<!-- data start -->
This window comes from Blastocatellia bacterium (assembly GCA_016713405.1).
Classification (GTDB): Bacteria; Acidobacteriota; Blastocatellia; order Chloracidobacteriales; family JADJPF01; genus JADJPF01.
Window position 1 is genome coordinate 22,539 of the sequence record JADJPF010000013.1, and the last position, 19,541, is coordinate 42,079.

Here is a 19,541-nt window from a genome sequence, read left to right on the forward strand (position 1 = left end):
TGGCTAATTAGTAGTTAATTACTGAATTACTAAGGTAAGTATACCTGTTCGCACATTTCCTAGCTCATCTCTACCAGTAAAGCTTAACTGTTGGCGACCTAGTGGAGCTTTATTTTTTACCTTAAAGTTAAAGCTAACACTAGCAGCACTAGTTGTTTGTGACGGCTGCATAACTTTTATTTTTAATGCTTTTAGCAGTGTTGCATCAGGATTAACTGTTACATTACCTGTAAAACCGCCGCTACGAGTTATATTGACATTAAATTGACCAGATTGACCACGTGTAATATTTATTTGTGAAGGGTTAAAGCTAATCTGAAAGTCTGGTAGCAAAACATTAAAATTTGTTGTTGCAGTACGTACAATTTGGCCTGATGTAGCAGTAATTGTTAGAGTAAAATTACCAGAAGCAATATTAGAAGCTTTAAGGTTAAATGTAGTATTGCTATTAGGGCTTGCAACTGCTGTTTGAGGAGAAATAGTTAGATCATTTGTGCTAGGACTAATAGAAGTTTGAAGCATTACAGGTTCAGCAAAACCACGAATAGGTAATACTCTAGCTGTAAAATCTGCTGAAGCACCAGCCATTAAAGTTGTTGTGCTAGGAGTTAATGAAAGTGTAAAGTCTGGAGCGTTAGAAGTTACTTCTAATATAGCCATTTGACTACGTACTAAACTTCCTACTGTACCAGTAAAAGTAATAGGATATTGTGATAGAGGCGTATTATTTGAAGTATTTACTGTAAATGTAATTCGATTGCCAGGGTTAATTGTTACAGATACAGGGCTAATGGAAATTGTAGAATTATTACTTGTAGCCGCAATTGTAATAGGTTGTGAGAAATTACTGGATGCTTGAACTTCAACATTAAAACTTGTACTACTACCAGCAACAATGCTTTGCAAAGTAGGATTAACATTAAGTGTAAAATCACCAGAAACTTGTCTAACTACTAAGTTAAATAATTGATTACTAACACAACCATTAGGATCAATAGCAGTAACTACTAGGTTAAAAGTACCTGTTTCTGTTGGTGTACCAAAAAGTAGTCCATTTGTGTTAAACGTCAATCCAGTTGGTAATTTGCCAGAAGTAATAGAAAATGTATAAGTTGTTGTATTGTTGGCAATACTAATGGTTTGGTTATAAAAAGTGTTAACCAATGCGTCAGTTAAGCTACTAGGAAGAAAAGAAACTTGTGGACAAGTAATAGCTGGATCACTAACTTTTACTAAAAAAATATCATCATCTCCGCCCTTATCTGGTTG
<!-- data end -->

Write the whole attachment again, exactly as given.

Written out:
This window comes from Blastocatellia bacterium (assembly GCA_016713405.1).
Classification (GTDB): Bacteria; Acidobacteriota; Blastocatellia; order Chloracidobacteriales; family JADJPF01; genus JADJPF01.
Window position 1 is genome coordinate 22,539 of the sequence record JADJPF010000013.1, and the last position, 19,541, is coordinate 42,079.

Here is a 19,541-nt window from a genome sequence, read left to right on the forward strand (position 1 = left end):
TGGCTAATTAGTAGTTAATTACTGAATTACTAAGGTAAGTATACCTGTTCGCACATTTCCTAGCTCATCTCTACCAGTAAAGCTTAACTGTTGGCGACCTAGTGGAGCTTTATTTTTTACCTTAAAGTTAAAGCTAACACTAGCAGCACTAGTTGTTTGTGACGGCTGCATAACTTTTATTTTTAATGCTTTTAGCAGTGTTGCATCAGGATTAACTGTTACATTACCTGTAAAACCGCCGCTACGAGTTATATTGACATTAAATTGACCAGATTGACCACGTGTAATATTTATTTGTGAAGGGTTAAAGCTAATCTGAAAGTCTGGTAGCAAAACATTAAAATTTGTTGTTGCAGTACGTACAATTTGGCCTGATGTAGCAGTAATTGTTAGAGTAAAATTACCAGAAGCAATATTAGAAGCTTTAAGGTTAAATGTAGTATTGCTATTAGGGCTTGCAACTGCTGTTTGAGGAGAAATAGTTAGATCATTTGTGCTAGGACTAATAGAAGTTTGAAGCATTACAGGTTCAGCAAAACCACGAATAGGTAATACTCTAGCTGTAAAATCTGCTGAAGCACCAGCCATTAAAGTTGTTGTGCTAGGAGTTAATGAAAGTGTAAAGTCTGGAGCGTTAGAAGTTACTTCTAATATAGCCATTTGACTACGTACTAAACTTCCTACTGTACCAGTAAAAGTAATAGGATATTGTGATAGAGGCGTATTATTTGAAGTATTTACTGTAAATGTAATTCGATTGCCAGGGTTAATTGTTACAGATACAGGGCTAATGGAAATTGTAGAATTATTACTTGTAGCCGCAATTGTAATAGGTTGTGAGAAATTACTGGATGCTTGAACTTCAACATTAAAACTTGTACTACTACCAGCAACAATGCTTTGCAAAGTAGGATTAACATTAAGTGTAAAATCACCAGAAACTTGTCTAACTACTAAGTTAAATAATTGATTACTAACACAACCATTAGGATCAATAGCAGTAACTACTAGGTTAAAAGTACCTGTTTCTGTTGGTGTACCAAAAAGTAGTCCATTTGTGTTAAACGTCAATCCAGTTGGTAATTTGCCAGAAGTAATAGAAAATGTATAAGTTGTTGTATTGTTGGCAATACTAATGGTTTGGTTATAAAAAGTGTTAACCAATGCGTCAGTTAAGCTACTAGGAAGAAAAGAAACTTGTGGACAAGTAATAGCTGGATCACTAACTTTTACTAAAAAAATATCATCATCTCCGCCCTTATCTGGTTG